It matters what designs design designs: speculations on multispecies worlding

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  • 1 Malmö University, , Sweden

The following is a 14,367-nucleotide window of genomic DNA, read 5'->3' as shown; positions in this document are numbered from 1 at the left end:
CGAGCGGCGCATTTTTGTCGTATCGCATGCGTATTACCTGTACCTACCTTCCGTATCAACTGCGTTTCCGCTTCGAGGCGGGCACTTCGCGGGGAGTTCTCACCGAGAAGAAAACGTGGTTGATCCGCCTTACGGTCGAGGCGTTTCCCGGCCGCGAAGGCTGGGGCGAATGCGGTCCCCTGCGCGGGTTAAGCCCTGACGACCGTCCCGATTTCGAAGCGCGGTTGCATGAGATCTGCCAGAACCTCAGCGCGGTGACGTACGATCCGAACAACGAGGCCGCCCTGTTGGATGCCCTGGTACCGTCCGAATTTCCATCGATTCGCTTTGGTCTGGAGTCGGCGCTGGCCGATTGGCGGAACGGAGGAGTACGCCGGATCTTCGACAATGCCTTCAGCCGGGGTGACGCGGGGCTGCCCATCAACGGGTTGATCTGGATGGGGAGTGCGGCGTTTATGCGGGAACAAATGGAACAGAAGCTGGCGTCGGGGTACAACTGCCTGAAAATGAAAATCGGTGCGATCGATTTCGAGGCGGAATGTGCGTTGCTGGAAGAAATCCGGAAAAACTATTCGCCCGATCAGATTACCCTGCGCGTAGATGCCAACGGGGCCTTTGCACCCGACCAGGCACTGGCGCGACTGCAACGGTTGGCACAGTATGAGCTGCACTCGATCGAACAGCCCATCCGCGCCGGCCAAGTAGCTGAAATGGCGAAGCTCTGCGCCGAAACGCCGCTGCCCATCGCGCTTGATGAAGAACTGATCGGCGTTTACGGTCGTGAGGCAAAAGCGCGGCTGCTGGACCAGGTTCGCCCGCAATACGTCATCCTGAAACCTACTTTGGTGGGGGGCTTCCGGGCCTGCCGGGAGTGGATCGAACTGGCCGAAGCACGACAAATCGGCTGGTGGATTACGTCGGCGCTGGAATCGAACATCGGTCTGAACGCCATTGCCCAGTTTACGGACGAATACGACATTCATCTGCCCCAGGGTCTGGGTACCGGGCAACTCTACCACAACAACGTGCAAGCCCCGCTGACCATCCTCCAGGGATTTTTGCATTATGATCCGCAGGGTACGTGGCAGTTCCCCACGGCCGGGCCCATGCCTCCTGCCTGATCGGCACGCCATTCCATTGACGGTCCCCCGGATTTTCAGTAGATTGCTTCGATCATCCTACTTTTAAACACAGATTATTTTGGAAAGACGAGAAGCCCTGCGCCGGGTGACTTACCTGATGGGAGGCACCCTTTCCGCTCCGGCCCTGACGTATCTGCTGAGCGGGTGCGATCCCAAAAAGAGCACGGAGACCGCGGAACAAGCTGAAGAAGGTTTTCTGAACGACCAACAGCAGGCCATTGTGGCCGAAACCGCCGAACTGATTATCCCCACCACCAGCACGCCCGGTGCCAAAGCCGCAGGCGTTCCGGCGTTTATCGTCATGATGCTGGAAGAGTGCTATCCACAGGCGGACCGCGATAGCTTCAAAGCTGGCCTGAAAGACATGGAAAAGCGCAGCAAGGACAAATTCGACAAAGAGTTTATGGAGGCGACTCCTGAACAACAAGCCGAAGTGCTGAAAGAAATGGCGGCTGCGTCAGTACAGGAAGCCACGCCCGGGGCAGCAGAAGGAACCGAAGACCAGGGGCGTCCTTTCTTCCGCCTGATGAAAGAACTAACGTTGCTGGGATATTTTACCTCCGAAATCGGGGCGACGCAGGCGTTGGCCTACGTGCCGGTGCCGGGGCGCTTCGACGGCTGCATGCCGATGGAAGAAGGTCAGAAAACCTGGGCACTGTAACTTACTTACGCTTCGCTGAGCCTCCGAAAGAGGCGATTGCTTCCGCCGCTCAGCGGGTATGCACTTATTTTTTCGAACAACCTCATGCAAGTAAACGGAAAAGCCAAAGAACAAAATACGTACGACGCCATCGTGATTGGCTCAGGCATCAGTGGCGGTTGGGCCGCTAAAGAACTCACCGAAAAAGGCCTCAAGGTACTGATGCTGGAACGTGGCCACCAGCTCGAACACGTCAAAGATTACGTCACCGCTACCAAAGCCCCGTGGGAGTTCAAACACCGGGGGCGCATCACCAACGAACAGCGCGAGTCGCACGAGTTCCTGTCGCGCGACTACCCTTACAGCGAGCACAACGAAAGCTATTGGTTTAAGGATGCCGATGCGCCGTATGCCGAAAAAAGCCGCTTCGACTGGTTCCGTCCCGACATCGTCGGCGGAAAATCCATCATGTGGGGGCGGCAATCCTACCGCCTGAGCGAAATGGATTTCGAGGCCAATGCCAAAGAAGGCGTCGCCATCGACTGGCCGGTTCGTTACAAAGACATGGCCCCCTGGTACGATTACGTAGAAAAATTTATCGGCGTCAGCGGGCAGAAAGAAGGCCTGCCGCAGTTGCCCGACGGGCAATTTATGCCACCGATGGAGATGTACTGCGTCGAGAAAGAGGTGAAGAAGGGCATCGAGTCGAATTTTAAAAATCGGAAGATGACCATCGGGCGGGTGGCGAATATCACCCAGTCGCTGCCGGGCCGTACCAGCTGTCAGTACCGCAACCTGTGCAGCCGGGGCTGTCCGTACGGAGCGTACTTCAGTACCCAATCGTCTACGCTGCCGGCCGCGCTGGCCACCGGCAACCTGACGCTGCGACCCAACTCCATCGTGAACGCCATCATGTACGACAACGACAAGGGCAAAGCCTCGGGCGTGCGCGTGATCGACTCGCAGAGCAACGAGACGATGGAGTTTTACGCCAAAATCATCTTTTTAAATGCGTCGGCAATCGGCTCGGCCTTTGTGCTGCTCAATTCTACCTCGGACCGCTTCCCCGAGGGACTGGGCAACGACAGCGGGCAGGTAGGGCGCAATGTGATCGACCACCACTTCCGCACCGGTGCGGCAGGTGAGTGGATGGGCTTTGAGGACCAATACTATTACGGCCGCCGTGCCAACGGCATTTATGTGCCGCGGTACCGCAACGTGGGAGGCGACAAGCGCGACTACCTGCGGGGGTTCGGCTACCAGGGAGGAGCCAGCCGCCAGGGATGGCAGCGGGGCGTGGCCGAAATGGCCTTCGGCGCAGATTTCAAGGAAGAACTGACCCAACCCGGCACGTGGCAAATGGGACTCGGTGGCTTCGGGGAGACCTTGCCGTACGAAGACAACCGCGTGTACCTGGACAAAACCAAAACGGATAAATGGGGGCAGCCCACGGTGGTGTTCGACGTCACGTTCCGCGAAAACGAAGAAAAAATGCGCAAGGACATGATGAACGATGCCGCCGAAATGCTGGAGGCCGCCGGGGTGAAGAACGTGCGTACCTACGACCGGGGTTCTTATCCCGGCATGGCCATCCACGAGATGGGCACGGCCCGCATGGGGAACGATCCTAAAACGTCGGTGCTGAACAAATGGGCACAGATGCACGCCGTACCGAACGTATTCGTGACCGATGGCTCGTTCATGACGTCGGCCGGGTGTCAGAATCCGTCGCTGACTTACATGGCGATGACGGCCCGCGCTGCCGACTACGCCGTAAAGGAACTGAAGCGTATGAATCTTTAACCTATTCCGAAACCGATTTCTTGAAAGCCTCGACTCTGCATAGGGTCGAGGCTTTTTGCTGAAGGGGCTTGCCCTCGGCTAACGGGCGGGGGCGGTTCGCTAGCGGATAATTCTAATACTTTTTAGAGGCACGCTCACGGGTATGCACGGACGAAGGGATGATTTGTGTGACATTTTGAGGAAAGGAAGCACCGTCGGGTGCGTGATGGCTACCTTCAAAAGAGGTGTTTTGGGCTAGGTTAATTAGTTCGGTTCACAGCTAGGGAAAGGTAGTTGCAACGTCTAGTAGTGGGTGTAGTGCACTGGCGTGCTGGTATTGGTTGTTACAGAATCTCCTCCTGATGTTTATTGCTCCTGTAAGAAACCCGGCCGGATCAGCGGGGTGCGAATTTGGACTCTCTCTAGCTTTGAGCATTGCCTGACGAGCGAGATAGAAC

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Critical contemporary discourses on extinction, climate change and planetary boundaries are needed to counter and reject our current ways of living on this planet. But they often end badly. Therefore, we also need to tell the stories that create openings and generate more desirable alternatives. This paper contributes to the effort of resituating design as less anthropocentric and much more of a multispecies affair. Following scholars such as Donna Haraway, Timothy Morton, Anna Tsing and John Law, this text does so by unpacking the notion of ‘multispecies worlding’ for speculative design practices that involve other living entities. By carrying multiplicities into design processes and rethinking how other species can become a more deliberate part of our (re)worlding efforts, this text articulates the importance of advancing decolonial design aims to generate interspecies harmonies rather than reinforcing oppressive relations. The annotated illustrations and examples of multispecies design projects that appear in this paper involve an additional effort in identifying ‘big-enough’ stories and already existing multispecies design speculations. As such, this work offers merely one collection of enactments that can allow further worlding and further design work. Such a repertoire of speculative multispecies design work can thereby knot together different realities, from different actors, that can propose and embody other kinds of worlding relations between species. They thereby slowly but steadily break down existing grand narratives that seem all-explanatory to speculate about different ways in which humans and other species already make worlds together.